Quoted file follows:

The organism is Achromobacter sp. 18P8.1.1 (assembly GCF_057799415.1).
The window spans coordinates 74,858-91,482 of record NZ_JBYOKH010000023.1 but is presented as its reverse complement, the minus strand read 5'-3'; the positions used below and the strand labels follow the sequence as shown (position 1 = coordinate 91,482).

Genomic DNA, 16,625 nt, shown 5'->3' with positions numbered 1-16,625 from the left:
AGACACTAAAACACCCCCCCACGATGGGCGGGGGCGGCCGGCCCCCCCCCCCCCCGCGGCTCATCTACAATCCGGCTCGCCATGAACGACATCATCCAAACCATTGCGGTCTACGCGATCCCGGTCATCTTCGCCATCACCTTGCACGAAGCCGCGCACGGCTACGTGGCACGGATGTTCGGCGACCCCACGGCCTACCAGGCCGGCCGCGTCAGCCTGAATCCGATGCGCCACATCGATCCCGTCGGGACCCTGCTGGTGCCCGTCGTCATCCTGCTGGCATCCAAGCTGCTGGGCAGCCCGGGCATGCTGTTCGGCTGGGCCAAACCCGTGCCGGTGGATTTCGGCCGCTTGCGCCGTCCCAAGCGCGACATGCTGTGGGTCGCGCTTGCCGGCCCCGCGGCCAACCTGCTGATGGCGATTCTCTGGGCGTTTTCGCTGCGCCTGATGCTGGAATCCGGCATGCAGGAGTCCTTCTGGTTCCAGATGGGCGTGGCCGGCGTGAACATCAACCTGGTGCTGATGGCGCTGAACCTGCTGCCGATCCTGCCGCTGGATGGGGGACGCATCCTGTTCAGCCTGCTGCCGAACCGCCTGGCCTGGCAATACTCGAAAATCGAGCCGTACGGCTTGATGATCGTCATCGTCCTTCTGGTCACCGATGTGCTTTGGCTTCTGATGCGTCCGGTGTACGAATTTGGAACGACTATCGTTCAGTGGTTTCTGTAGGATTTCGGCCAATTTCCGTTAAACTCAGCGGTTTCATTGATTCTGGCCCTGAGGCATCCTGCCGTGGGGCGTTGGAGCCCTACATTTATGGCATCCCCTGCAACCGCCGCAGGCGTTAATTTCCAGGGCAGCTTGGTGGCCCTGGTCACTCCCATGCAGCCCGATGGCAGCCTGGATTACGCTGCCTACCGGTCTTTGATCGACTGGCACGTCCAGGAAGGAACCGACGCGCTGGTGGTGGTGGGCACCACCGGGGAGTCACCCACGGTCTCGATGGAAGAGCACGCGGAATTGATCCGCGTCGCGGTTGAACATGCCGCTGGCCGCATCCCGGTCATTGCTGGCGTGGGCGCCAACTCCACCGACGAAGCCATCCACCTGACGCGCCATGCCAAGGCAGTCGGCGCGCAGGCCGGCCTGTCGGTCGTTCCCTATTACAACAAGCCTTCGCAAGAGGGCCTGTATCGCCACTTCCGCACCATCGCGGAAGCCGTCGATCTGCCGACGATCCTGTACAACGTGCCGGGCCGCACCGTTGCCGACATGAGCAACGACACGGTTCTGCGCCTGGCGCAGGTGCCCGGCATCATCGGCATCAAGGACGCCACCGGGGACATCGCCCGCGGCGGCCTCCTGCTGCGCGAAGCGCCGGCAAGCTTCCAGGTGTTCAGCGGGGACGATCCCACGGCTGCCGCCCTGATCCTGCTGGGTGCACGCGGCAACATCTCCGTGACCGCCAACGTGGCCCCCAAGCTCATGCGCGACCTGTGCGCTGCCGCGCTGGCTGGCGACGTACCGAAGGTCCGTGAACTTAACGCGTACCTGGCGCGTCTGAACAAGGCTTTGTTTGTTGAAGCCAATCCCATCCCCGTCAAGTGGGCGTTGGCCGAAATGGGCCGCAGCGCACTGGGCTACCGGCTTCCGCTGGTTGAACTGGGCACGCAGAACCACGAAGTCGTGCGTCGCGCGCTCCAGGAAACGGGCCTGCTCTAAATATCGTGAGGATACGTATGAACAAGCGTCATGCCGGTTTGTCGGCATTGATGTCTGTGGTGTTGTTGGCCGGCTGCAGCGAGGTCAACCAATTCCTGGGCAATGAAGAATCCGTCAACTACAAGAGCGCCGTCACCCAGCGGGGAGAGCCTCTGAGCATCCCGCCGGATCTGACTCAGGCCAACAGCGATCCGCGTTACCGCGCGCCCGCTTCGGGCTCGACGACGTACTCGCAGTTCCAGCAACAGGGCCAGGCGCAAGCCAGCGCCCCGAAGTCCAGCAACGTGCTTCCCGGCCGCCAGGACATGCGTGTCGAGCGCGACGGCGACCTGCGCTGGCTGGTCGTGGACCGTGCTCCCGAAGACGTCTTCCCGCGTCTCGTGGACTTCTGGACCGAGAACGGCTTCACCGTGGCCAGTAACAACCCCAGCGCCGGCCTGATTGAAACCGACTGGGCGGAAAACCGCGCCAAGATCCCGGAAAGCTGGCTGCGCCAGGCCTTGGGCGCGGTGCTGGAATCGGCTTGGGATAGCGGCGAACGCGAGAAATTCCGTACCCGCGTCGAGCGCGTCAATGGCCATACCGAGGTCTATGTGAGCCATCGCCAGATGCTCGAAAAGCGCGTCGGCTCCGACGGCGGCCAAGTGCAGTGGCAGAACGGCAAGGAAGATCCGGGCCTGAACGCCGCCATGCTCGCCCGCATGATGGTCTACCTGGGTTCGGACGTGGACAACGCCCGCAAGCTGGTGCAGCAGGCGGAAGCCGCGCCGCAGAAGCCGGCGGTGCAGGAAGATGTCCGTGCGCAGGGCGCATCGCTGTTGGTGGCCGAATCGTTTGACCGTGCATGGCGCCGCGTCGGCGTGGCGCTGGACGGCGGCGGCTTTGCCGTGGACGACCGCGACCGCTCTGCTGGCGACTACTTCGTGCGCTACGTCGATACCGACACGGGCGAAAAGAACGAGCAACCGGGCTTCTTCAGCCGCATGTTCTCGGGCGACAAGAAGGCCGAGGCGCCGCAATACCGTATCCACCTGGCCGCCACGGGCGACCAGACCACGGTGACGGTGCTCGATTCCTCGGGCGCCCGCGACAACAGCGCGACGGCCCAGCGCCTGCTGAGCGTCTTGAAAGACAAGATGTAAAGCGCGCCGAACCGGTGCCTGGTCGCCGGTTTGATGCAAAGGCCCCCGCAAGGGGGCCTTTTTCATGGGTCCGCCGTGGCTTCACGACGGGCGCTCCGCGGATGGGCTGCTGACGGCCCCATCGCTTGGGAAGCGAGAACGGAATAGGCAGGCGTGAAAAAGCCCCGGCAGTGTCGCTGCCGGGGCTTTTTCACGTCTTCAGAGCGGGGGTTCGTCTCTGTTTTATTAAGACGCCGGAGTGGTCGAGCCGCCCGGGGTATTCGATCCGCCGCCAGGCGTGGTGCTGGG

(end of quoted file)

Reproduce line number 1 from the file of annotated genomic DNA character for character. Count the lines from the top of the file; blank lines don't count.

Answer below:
The organism is Achromobacter sp. 18P8.1.1 (assembly GCF_057799415.1).